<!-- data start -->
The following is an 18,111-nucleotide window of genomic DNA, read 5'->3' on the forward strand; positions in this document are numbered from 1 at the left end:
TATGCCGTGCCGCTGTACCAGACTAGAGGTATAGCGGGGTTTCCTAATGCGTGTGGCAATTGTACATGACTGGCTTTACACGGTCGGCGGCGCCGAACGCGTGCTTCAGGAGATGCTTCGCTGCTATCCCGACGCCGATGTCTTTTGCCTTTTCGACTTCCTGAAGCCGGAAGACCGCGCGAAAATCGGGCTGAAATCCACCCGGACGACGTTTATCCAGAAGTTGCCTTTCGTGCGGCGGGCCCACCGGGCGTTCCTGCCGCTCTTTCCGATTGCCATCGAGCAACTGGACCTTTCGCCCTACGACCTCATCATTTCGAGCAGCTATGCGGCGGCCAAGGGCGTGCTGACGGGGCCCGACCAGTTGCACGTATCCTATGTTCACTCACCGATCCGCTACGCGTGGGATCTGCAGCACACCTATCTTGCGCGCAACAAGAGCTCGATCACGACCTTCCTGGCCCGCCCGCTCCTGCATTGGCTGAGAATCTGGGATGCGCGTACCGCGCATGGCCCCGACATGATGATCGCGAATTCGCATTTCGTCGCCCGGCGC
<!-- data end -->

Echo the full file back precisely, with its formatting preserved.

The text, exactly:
The following is an 18,111-nucleotide window of genomic DNA, read 5'->3' on the forward strand; positions in this document are numbered from 1 at the left end:
TATGCCGTGCCGCTGTACCAGACTAGAGGTATAGCGGGGTTTCCTAATGCGTGTGGCAATTGTACATGACTGGCTTTACACGGTCGGCGGCGCCGAACGCGTGCTTCAGGAGATGCTTCGCTGCTATCCCGACGCCGATGTCTTTTGCCTTTTCGACTTCCTGAAGCCGGAAGACCGCGCGAAAATCGGGCTGAAATCCACCCGGACGACGTTTATCCAGAAGTTGCCTTTCGTGCGGCGGGCCCACCGGGCGTTCCTGCCGCTCTTTCCGATTGCCATCGAGCAACTGGACCTTTCGCCCTACGACCTCATCATTTCGAGCAGCTATGCGGCGGCCAAGGGCGTGCTGACGGGGCCCGACCAGTTGCACGTATCCTATGTTCACTCACCGATCCGCTACGCGTGGGATCTGCAGCACACCTATCTTGCGCGCAACAAGAGCTCGATCACGACCTTCCTGGCCCGCCCGCTCCTGCATTGGCTGAGAATCTGGGATGCGCGTACCGCGCATGGCCCCGACATGATGATCGCGAATTCGCATTTCGTCGCCCGGCGC